9. Finn died, and the story was narrated from her omniscient view. Do you think your perception of the characters was altered because of her fly-on-the-wall perspective? If you read the story from the characters’ points of view, how might your opinion of them have changed (i.e., Bob had good reason to be terrified of Oz, and you felt his fear; you understood Vance’s thinking in the moment he left Chloe, his belief that the only chance for either of them was for him to get help)?

10. Would you want to witness your own funeral? How about having a view of those you left behind after you were gone?

11. The story deals a lot with death and how people cope with loss. Ann’s approach was to purge the house of all remnants of Finn and Oz. Jack’s was the opposite: he constantly tortured himself with their memory so as not to forget. How would you deal with such a loss? Finn didn’t want the people she loved to be sad every time they thought of her. How do you think we should honor the dead? Do you think perhaps we should be happy when we think of them rather than sad?

12. Do you believe our humanity is determined more by circumstance than conscience, that if any of us is backed into a corner, our behavior will change? Do you think that in all of us there exists a base survival instinct of self-preservation that makes us capable of things we never believed ourselves capable of? Bob didn’t set out that day to kill Oz or to neglect Mo. He set out to enjoy a weekend ski trip with his family and friends, and yet, because of him, Oz is dead. Oz didn’t come back into the camper, and Mo didn’t go after him. Is this the same as Bob’s choice? And if she is not to blame for her weakness, then is Bob to blame for his? Is Ann to blame for opening her hand when she held Kyle’s life in her grip? Vance left the love of his life to freeze to death alone. Karen only looked after Natalie. Natalie did nothing. Bob took Oz’s gloves and sent him into the cold. Are people to be blamed for their cowardice or for being selfish because they are scared? Are we born with our strength? If so, should we condemn those who don’t have it?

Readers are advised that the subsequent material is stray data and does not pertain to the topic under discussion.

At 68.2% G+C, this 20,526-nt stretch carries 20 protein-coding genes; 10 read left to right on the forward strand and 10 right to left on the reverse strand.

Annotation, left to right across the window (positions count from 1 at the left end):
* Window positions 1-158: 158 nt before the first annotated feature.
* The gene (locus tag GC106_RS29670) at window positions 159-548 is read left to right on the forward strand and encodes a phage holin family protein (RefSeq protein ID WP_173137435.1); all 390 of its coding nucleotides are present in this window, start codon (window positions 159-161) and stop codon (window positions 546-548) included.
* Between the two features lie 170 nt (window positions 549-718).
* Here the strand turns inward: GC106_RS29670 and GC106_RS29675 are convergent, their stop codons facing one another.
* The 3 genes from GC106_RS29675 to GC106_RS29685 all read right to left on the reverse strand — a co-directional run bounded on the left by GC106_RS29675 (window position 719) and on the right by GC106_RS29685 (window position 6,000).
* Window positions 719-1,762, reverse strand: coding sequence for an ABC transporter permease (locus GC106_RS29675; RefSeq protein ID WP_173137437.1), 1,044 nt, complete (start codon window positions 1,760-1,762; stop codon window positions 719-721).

13. Are some lives worth more than others? If you had to choose between saving Mo or saving Oz, would the choice be a coin toss, or would other factors weigh in to the decision? How about Mo or Natalie? How about Kyle, a complete stranger, or Oz?

14. Have you ever been in a near-death situation? If so, are you proud of how you dealt with it, or do you have regrets?

15. After reading this story, do you feel differently about death, mourning, or the precious threads that tie you to this earth?

16. Who was your favorite character? Why?

17. Movie time: Who would you like to see play each part?

Notes From the Author to the Bookclub

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Member Reviews

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by Sunny L. (see profile) 01/25/24

 
by Olivia D. (see profile) 10/21/21

 
by Angela E. (see profile) 07/04/21

 
by shelley k. (see profile) 04/07/21

 
by Aimee B. (see profile) 04/07/21

 
by Keeley F. (see profile) 04/06/21

This book was an easy read, but after the read is over is when the real book hits home. This novel forces you to examine your inner self, and challenges you to be better under the worst possible scenario.... (read more)

 
by Shelly K. (see profile) 12/18/20

 
by barbara w. (see profile) 06/18/20

Easy read. The characters interesting. Not too many that you lose track of them. A little more development would make them more dimensional. Characters may seem like actors in a movie rather than “real”... (read more)

 
by Kristine L. (see profile) 06/12/20